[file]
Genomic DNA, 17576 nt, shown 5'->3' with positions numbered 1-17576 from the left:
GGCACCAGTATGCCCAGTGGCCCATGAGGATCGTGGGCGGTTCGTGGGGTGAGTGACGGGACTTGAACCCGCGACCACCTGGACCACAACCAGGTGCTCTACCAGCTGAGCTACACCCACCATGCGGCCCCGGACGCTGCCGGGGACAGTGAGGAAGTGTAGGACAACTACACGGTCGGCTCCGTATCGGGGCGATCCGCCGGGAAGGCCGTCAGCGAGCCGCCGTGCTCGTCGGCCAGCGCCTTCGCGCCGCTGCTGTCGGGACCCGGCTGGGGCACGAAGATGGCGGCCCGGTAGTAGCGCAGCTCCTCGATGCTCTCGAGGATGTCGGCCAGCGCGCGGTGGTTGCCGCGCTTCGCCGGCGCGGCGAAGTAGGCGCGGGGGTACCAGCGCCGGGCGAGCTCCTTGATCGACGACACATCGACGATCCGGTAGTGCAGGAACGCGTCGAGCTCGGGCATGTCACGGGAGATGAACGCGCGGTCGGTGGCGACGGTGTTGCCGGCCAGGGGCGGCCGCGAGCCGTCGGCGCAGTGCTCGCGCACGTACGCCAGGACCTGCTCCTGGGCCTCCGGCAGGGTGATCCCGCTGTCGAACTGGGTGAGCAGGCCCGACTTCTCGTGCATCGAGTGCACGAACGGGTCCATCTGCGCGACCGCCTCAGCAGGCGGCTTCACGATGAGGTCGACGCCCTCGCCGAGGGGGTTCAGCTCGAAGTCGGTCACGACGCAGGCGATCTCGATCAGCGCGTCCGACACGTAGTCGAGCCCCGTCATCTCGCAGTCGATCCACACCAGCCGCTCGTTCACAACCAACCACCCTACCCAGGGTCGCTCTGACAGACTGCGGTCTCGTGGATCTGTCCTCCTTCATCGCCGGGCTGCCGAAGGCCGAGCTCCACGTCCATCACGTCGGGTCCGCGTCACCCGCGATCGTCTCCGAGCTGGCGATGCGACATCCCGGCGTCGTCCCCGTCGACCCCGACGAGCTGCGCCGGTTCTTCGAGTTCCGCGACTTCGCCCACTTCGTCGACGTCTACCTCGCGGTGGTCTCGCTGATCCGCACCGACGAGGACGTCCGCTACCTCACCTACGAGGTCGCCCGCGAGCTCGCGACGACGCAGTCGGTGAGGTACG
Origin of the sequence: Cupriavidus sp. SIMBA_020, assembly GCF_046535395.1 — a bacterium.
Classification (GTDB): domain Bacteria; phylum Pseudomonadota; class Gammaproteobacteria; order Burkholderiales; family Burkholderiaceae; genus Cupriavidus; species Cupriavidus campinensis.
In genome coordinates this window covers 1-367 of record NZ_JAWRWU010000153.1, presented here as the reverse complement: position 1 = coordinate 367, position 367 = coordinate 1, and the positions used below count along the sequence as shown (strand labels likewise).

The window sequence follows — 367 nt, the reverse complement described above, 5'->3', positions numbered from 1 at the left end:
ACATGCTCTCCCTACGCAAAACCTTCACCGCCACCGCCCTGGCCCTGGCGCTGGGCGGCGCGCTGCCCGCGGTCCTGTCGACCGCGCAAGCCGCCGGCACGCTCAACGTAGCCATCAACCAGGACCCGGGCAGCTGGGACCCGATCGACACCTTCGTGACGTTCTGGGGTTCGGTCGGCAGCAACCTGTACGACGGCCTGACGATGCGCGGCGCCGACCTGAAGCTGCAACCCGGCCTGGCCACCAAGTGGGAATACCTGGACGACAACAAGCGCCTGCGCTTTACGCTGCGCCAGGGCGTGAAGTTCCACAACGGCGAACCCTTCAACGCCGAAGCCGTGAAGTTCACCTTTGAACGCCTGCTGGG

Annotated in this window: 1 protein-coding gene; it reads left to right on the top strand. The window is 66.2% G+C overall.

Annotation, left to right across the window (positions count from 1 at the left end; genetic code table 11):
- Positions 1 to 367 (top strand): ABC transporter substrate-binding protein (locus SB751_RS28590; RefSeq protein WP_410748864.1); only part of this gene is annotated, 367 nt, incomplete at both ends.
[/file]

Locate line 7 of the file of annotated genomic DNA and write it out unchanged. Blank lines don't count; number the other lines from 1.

ACATGCTCTCCCTACGCAAAACCTTCACCGCCACCGCCCTGGCCCTGGCGCTGGGCGGCGCGCTGCCCGCGGTCCTGTCGACCGCGCAAGCCGCCGGCACGCTCAACGTAGCCATCAACCAGGACCCGGGCAGCTGGGACCCGATCGACACCTTCGTGACGTTCTGGGGTTCGGTCGGCAGCAACCTGTACGACGGCCTGACGATGCGCGGCGCCGACCTGAAGCTGCAACCCGGCCTGGCCACCAAGTGGGAATACCTGGACGACAACAAGCGCCTGCGCTTTACGCTGCGCCAGGGCGTGAAGTTCCACAACGGCGAACCCTTCAACGCCGAAGCCGTGAAGTTCACCTTTGAACGCCTGCTGGG